Ullrich congenital muscular dystrophy (Ullrich congenital muscular dystrophy) - Genes COL6A1, COL6A2 and COL6A3.

Congenital muscular dystrophy Ullrich is a disease that mainly affects skeletal muscles. Generally, affected individuals show muscle weakness shortly after birth. This is often severe muscle weakness and individuals most affected are unable to walk unassisted. Affected individuals develop stiffness in the joints of your knees and elbows that can restrict movement. These people have hypermobility on her wrists and ankles. Respiratory muscles may also weaken, requiring mechanical ventilation. In addition, some people have skin abnormalities as follicular hyperkeratosis that develops around the elbows and knees.

This disease is due to mutations in the COL6A1 genes, located on the long arm of chromosome 21 (21q22.3), COL6A2, located on the long arm of chromosome 21 (21q22.3) and COL6A3, located on the long arm of chromosome 2 (2q37). Each of these genes encodes a component (?1 chain, ?2 and ?3, respectively) of a protein called collagen type VI. This protein plays an important role in muscle, particularly in skeletal muscle. VI collagen type part of the extracellular matrix surrounding the muscle cells necessary for stability and growth of muscle cells.

They have identified at least 12 gene mutations in COL6A1, COL6A2 23 mutations in the gene and 10 mutations in the COL6A3 gene in people with Ullrich congenital muscular dystrophy. Most of these mutations change amino acids in the chain ?1, ?2 and ?3, leading to the absence or a significant deficiency of collagen type VI. A lack of collagen type VI extracellular matrix surrounding muscle cells is disrupted, leading to muscle weakness and other signs and symptoms of congenital muscular dystrophy Ullrich.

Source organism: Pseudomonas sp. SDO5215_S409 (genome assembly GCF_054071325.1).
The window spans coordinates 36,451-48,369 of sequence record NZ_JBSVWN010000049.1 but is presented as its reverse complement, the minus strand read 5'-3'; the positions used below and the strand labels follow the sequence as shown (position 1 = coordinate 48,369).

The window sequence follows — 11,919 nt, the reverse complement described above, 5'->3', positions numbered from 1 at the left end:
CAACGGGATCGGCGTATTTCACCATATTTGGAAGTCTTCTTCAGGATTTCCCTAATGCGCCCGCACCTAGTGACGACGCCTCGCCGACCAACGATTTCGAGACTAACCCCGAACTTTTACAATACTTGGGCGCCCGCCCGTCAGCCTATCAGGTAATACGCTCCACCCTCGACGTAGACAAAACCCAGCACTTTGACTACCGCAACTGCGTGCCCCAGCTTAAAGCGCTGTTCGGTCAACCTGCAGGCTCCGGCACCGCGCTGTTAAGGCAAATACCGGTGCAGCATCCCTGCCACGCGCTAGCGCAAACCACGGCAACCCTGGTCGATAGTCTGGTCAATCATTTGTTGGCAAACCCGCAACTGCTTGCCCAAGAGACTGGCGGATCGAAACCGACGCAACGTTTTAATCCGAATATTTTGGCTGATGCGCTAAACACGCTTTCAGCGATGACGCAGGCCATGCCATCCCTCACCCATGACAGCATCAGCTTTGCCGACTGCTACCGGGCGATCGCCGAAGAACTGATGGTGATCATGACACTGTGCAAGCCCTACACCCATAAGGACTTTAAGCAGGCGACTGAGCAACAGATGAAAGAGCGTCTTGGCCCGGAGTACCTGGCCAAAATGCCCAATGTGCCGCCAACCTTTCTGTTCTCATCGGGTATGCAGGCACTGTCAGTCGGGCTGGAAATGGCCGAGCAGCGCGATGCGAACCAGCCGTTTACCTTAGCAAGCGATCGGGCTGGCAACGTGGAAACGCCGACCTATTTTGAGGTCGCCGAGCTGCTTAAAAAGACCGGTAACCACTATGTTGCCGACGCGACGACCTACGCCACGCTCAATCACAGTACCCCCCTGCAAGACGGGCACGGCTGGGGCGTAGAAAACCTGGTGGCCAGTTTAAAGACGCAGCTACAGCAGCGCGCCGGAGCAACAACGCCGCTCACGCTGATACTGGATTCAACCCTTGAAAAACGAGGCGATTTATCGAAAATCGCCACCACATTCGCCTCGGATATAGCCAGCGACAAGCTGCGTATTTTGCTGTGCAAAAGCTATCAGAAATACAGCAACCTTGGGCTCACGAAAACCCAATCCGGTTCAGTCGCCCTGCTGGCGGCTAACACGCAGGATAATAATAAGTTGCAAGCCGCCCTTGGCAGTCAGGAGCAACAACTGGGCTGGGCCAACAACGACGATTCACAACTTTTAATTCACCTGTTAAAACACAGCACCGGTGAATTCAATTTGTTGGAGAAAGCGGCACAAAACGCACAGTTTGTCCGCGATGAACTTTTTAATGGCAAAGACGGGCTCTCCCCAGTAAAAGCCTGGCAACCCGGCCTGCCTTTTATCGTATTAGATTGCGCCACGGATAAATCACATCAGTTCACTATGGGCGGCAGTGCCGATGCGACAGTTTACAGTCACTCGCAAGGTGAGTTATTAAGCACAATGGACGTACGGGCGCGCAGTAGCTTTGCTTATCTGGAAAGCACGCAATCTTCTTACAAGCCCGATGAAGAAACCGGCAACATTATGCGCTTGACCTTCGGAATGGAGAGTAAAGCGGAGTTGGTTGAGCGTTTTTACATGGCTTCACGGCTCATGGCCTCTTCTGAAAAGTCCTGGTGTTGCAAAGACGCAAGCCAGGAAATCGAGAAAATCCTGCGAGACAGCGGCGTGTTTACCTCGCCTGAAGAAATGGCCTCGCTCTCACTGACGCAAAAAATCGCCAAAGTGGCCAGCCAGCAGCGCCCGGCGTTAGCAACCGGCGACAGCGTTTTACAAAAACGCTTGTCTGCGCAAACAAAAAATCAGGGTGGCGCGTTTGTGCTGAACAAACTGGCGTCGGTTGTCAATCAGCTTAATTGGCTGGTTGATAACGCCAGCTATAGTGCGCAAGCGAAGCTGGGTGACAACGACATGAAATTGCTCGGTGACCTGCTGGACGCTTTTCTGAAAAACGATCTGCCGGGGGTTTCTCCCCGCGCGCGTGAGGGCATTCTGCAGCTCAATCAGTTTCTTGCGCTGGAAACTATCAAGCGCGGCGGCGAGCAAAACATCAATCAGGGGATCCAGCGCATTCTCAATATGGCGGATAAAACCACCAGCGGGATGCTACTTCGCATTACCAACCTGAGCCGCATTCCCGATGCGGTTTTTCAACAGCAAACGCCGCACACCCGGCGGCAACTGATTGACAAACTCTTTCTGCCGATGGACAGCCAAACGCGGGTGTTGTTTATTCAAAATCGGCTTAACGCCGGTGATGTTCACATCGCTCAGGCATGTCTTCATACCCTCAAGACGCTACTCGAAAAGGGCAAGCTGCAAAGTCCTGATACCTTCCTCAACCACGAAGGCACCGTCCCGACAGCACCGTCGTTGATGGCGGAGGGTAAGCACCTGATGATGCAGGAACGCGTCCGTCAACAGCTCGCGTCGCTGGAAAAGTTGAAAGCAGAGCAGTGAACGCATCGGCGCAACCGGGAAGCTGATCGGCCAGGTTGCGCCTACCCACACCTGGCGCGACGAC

This disease is inherited in an autosomal recessive pattern, that is, both copies of the gene in every cell must have mutations for alteration is expressed. The parents of an individual with an autosomal recessive disease have a copy of the mutated gene, but usually show no signs and symptoms of the disease. This disease can also be inherited in an autosomal dominant pattern, which means that a copy of the altered gene in each cell is sufficient to cause the alteration. Most cases are due to new mutations in the gene and occur in people with no history of disease in your family.

Tests in IVAMI: in IVAMI perform detection of mutations associated with Ullrich congenital muscular dystrophy by the complete PCR amplification of the exons of the COL6A1, COL6A3 COL6A2 and genes, respectively, and subsequent sequencing.

Samples recommended: EDTA blood collected for separation of blood leukocytes, or impregnated sample card with dried blood (IVAMI may mail the card to deposit the blood sample).